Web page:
This article is a response to a paper presented by Terrence Deacon and Tyron Cashman (“Steps to a Metaphysics of Incompleteness”) at the conference organized by the CTNS in Berkeley, CA in April 2016. It engages into a conversation with Deacon and the main theses concerning his theory of emergence and its metaphysical and theological repercussions. My challenges are than commented on by Deacon and Cashman in their answer to all four commentators of their ideas who participated in the conference (the response is published as a separate article).
Does Aquinas’ metaphysics reduce God to an Aristotelian “thought thinking itself,” a first principle blissfully unaware of the world that it moves? Is Thomas successful in defending the teleological character of creation coming freely from God’s creative will, against the view attributing it to chance or the necessity of God’s nature? In Aquinas on the Divine Ideas as Exemplar Causes, Gregory T. Doolan shows that the doctrine of divine exemplarism—a heavily Platonic supplement of otherwise Aristotelian Thomistic philosophy—is absolutely essential to this philosophy, and provides an answer to both questions. (…)
Abstract: One of the main challenges of the nonreductionist approach to complex structures and phenomena in philosophy of biology is its defense of the plausibility of the theory of emergence and downward causation. The tension between remaining faithful to the rules of physicalism and physical causal closure, while defending the novelty and distinctiveness of emergents from their basal constituents, makes the argumentation of many proponents of emergentism lacking in coherency and precision. In this article I aim at answering the suggestion of several thinkers to redefine emergence and downward causation in terms of the broader Aristotelian view of causation. In addition, I further develop this interdisciplinary conversation to include theological implications of emergentism, analyzed in reference to Aquinas’ understanding of divine action in terms of the same fourfold division of causes—bringing thus natural science, philosophy, and theology into creative and fruitful dialogue.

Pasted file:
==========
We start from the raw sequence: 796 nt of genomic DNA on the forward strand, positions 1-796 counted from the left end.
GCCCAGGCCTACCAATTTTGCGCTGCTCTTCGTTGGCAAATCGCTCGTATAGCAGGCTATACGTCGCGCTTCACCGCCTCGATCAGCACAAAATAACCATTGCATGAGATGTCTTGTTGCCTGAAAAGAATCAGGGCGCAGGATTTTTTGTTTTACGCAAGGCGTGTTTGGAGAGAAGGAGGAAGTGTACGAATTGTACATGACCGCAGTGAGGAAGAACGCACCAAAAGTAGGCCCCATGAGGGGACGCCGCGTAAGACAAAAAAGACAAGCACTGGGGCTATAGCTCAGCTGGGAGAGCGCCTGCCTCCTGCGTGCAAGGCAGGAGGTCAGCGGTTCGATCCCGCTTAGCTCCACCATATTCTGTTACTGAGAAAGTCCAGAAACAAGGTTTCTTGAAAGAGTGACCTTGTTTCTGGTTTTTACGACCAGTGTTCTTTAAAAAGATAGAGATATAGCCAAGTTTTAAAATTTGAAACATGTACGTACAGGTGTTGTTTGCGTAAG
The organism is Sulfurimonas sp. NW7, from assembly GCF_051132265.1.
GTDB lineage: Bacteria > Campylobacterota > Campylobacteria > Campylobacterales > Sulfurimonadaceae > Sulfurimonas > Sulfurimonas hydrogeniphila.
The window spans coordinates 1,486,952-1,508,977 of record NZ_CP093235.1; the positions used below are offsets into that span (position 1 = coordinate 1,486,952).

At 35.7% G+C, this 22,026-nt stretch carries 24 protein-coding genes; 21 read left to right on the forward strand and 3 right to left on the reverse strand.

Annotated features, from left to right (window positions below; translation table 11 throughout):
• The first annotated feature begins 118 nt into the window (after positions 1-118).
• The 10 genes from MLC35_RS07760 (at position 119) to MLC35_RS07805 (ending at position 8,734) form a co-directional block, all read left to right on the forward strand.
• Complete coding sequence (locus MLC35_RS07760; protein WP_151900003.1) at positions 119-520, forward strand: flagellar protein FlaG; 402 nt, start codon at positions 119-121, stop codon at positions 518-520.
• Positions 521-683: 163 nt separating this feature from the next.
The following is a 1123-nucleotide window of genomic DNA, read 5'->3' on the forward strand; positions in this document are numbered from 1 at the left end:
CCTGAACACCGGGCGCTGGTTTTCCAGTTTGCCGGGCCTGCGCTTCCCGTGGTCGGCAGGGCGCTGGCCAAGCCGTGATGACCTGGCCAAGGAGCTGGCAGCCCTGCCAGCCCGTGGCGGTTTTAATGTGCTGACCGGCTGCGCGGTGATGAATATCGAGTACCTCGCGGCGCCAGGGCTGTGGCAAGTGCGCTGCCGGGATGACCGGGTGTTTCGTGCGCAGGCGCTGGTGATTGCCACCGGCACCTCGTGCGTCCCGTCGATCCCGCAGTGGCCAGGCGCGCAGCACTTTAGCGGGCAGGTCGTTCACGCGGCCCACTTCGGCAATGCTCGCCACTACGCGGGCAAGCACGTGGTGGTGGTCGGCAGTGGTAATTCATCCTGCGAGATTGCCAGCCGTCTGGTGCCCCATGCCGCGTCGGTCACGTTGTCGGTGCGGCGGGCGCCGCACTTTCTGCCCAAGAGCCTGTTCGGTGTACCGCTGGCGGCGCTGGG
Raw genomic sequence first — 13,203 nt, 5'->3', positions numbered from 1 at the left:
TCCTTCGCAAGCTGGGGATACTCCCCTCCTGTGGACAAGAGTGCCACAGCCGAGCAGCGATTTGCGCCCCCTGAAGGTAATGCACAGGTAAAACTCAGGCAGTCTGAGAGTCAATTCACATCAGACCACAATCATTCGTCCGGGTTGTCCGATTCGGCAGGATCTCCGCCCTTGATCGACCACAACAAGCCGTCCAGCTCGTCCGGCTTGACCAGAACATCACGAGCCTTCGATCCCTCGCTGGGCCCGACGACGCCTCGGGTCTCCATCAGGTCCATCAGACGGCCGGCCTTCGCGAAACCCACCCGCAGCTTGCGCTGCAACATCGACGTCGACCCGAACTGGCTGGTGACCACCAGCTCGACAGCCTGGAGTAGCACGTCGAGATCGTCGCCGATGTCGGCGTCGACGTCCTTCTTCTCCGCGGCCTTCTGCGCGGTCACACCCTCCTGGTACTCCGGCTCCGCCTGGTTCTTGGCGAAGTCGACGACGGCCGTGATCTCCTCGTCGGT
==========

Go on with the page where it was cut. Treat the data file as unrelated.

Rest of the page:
Keywords: emergence; downward causation; hylomorphism; teleology; Aristotle; Aquinas.
Neither Aristotle nor Aquinas assumes the reality of the evolution of species. Their systems of thought, however, remain open to the new data, offering an essential contribution to the ongoing debate between scientific, philosophical, and theological aspects of the theory of evolution. After discussing some key issues of substance metaphysics in its encounter with the theory of evolution (hylomorphism, transformism of species, teleology, chance, the principle of proportionate causation), I present a Thomistic response to its major hypotheses. Concerning the philosophy of Aquinas I trace what might be seen as a preliminary description of natural selection in his commentary on Aristotle’s Physics. Turning toward theology, besides addressing the topics that were referred to in the past—such as: Aquinas’ reading of Genesis, his account of creation as dependence in being, secondary and instrumental causality, and univocal/equivocal predication of God—I bring into discussion Thomas’ concept of the perfection of the universe, which has been virtually unused in this context.
Key Words: Aristotle; Aquinas; Natural selection; Chance; Divine causality; Evolution; Hylomorphism; Perfection of the Universe; Teleology